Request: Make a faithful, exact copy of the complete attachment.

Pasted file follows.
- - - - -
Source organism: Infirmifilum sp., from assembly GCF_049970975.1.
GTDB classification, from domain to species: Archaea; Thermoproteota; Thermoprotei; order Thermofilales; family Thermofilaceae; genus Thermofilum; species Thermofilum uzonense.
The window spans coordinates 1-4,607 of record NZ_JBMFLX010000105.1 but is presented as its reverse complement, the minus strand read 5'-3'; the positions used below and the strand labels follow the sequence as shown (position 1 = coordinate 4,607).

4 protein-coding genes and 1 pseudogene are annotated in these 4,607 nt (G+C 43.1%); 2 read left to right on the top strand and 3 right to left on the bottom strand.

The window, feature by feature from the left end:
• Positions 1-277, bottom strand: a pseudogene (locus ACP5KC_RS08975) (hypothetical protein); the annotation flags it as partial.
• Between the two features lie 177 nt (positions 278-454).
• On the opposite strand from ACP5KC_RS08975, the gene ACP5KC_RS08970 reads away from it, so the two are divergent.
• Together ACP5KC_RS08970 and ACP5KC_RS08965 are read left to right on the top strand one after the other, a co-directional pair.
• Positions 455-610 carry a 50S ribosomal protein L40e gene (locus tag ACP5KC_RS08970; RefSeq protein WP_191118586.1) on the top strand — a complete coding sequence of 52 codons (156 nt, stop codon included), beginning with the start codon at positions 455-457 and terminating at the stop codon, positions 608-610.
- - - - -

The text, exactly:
Source organism: Infirmifilum sp., from assembly GCF_049970975.1.
GTDB classification, from domain to species: Archaea; Thermoproteota; Thermoprotei; order Thermofilales; family Thermofilaceae; genus Thermofilum; species Thermofilum uzonense.
The window spans coordinates 1-4,607 of record NZ_JBMFLX010000105.1 but is presented as its reverse complement, the minus strand read 5'-3'; the positions used below and the strand labels follow the sequence as shown (position 1 = coordinate 4,607).

4 protein-coding genes and 1 pseudogene are annotated in these 4,607 nt (G+C 43.1%); 2 read left to right on the top strand and 3 right to left on the bottom strand.

The window, feature by feature from the left end:
• Positions 1-277, bottom strand: a pseudogene (locus ACP5KC_RS08975) (hypothetical protein); the annotation flags it as partial.
• Between the two features lie 177 nt (positions 278-454).
• On the opposite strand from ACP5KC_RS08975, the gene ACP5KC_RS08970 reads away from it, so the two are divergent.
• Together ACP5KC_RS08970 and ACP5KC_RS08965 are read left to right on the top strand one after the other, a co-directional pair.
• Positions 455-610 carry a 50S ribosomal protein L40e gene (locus tag ACP5KC_RS08970; RefSeq protein WP_191118586.1) on the top strand — a complete coding sequence of 52 codons (156 nt, stop codon included), beginning with the start codon at positions 455-457 and terminating at the stop codon, positions 608-610.